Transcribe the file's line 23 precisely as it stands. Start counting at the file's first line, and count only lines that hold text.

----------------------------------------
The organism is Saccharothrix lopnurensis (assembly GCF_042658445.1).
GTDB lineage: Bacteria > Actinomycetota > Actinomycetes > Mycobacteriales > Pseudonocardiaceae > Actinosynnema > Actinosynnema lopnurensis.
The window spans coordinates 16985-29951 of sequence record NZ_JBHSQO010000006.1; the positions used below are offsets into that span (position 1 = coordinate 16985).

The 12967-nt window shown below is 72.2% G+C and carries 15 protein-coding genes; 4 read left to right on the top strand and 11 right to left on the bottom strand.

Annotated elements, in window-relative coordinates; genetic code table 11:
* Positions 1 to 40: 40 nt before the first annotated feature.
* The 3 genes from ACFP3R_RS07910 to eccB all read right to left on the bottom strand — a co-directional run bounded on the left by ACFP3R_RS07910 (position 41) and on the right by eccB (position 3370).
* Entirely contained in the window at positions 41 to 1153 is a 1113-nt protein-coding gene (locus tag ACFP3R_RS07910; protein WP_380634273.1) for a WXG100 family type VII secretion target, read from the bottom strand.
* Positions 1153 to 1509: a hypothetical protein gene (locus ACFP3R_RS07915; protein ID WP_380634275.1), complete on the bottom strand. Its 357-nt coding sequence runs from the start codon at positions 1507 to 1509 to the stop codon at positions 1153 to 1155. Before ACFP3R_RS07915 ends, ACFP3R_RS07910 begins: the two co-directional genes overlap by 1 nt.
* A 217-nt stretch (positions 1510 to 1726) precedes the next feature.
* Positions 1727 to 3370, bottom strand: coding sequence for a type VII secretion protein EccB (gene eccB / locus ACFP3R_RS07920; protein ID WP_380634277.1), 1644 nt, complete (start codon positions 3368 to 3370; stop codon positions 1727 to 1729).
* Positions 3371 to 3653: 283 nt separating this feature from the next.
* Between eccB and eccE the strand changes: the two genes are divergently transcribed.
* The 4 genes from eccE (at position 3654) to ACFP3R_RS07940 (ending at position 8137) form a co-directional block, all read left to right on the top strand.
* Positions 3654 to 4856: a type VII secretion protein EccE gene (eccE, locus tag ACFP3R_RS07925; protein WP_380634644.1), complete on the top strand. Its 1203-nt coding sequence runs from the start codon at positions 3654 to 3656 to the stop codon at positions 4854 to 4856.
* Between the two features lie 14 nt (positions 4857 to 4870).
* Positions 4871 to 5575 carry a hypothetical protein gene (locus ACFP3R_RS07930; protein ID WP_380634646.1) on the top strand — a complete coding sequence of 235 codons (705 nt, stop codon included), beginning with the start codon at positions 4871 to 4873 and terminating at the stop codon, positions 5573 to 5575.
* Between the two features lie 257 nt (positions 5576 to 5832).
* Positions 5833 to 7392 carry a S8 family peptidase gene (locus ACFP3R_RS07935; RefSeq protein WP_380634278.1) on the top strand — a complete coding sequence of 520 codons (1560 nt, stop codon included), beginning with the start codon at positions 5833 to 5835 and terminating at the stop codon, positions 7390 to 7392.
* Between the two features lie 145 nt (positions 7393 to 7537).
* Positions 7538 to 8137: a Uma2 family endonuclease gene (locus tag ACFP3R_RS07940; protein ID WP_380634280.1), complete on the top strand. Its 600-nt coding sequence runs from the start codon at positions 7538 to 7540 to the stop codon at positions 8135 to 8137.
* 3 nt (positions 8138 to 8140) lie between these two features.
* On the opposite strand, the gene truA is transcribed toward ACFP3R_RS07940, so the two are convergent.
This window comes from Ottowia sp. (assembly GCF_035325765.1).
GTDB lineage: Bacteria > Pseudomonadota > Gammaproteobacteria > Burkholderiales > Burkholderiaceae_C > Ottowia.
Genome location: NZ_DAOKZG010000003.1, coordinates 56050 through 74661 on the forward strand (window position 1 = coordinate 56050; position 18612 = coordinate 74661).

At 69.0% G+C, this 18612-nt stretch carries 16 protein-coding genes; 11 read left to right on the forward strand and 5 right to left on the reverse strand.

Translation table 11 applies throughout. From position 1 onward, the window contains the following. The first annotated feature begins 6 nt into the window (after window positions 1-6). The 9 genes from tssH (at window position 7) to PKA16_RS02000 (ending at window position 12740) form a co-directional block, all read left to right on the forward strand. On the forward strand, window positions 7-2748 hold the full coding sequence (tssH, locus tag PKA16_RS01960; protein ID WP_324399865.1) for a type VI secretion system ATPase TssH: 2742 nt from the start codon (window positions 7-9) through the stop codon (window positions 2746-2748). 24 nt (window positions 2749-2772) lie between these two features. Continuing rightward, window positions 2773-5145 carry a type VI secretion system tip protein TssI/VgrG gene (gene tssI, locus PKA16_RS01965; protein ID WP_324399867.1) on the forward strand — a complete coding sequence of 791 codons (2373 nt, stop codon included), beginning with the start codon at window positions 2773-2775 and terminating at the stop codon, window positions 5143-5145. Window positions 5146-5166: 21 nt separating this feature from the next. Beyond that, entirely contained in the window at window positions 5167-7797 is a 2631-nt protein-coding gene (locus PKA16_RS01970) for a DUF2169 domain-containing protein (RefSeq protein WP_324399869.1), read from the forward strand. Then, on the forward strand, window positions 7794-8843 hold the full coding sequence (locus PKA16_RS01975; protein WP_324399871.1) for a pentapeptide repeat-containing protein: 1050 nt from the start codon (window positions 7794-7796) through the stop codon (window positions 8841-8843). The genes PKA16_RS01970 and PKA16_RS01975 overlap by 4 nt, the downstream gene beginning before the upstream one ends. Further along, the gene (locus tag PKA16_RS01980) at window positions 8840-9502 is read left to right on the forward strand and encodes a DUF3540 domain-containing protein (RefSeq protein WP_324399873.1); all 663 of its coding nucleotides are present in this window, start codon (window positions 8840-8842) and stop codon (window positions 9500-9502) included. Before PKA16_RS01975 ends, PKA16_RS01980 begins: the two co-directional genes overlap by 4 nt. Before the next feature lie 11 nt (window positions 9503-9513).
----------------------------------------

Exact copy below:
* On the opposite strand, the gene truA is transcribed toward ACFP3R_RS07940, so the two are convergent.